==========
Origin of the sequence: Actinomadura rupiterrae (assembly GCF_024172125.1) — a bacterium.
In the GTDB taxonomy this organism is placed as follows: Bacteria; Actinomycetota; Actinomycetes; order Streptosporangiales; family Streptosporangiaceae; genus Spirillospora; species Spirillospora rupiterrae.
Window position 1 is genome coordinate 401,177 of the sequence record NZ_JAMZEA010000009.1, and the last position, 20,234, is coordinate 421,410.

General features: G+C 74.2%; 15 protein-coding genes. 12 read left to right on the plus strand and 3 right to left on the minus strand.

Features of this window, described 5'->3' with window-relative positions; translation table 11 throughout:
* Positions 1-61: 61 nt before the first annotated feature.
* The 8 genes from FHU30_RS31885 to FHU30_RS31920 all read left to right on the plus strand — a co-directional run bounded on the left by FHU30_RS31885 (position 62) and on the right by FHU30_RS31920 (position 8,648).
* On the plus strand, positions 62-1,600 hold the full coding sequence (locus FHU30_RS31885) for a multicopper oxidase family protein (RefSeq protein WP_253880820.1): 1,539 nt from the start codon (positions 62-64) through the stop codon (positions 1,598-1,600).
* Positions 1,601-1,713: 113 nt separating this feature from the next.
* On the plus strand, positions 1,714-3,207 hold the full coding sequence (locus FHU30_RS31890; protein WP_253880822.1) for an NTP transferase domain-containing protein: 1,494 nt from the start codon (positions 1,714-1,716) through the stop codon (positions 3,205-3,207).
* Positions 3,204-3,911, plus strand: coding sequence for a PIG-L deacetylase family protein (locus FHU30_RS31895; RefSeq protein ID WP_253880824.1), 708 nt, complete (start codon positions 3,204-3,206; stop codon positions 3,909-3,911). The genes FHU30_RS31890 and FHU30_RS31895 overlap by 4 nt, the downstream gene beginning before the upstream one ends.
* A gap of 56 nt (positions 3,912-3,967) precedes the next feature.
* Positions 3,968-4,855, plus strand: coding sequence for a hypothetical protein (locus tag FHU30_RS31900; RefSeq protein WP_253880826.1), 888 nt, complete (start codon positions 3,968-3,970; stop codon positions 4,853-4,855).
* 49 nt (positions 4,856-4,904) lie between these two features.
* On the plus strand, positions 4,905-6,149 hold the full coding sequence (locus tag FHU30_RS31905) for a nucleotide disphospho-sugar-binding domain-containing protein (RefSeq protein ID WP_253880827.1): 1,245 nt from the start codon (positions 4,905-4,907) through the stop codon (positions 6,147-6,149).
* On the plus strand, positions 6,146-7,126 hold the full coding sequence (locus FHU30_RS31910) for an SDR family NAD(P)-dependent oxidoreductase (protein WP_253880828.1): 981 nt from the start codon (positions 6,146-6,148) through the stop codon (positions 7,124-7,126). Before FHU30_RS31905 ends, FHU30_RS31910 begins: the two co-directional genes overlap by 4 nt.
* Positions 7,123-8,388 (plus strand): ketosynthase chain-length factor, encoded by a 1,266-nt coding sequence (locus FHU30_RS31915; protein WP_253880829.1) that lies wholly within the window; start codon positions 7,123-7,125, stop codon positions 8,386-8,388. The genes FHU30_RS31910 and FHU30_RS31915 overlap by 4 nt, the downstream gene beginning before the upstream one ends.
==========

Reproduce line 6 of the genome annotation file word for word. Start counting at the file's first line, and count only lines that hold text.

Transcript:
* Positions 1-61: 61 nt before the first annotated feature.